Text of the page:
[part 1 - the turnip] [part 2 - the potato]
[part 3 - the beet] [part 4 - the gourd]
Pumpkin Jack wasnít
always Pumpkin Jack, and Halloween wasnít always Halloween. This
celebration of the macabre began as a pagan festival called Samhain,
when Celts would walk around with various root vegetable lanterns to
guide the roaming dead to the next world. They also carved spooky
faces into them (the lanterns, not the dead) to keep malignant
It soon became tradition to carry these lanterns from door to door
and ask for offerings for the benign spirits, but since they didnít
have candy back then, they got other stuff instead. Like, I suppose,
barley, sheep fat and yet more root vegetables.
Now, at first, these lanterns werenít pumpkins at all. You may have
heard of the turnip lanterns of old, but there were many, many more
variations. So this Halloween, I embarked on extensive research on
this topic and studied the many forms of the Jack-O-Lantern. I will
also actually attempt to carve all of these and post a series of
short reports here on I-Mockery.
First up is the
aforementioned turnip. Iím not sure how big they were back in their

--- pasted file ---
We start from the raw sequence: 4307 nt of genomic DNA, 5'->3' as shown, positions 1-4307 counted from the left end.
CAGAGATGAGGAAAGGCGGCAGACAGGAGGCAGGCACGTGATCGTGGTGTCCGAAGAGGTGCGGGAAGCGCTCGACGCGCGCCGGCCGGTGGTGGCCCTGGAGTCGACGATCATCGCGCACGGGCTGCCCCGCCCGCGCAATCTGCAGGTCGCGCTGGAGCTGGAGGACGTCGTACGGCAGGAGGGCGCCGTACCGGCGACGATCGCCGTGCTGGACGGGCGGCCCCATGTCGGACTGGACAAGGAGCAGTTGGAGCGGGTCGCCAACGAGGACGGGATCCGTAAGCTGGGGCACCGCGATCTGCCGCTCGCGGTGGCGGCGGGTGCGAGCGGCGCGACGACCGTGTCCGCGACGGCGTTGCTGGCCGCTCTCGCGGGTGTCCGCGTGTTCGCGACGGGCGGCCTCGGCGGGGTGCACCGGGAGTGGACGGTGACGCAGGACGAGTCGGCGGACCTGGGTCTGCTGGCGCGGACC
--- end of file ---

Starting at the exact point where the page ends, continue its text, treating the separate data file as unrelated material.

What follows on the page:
heyday, but the ones I found at the greengrocerís werenít what I had
hoped for. They certainly were turnip-shaped, but I must say I
remember the turnips of my childhood being larger than this.
Since I was born and
raised in Europe, I have never in my life carved a single pumpkin.
In fact, I never even saw a pumpkin before I was 12. But I assume
their soft pumpkin flesh must be easier to carve than the wooden
meat of my turnip. Iím not sure which tools the pagans used to carve
these things, but I soon figured out everything would go much
smoother with a spoon than with a knife. This also gave me a quick
and healthy snack while I was watching TV.
Once the root was
hollowed out, I decided to carve a generic smiley face into it.
Better not get too ambitious in my first attempt at lantern craft.
My research gave me no
answers when it came to what kind of candle I was supposed to fit
into my lantern, or if the old Celts and Irishmen used candles at
all. For all I know, they just threw a wick in there with some cod
oil. I settled for birthday candles. I know what burning cod
oil smells like.
In the end, I think my
turnip lantern turned out alright. It glowed eerily for such a small
thing, and upon closer inspection I noticed my camera had caught it
trying to murder me with its laser vision. The spirit of Halloween
obviously deemed it worthy of demonic possession. I deem my first
experiment a success.
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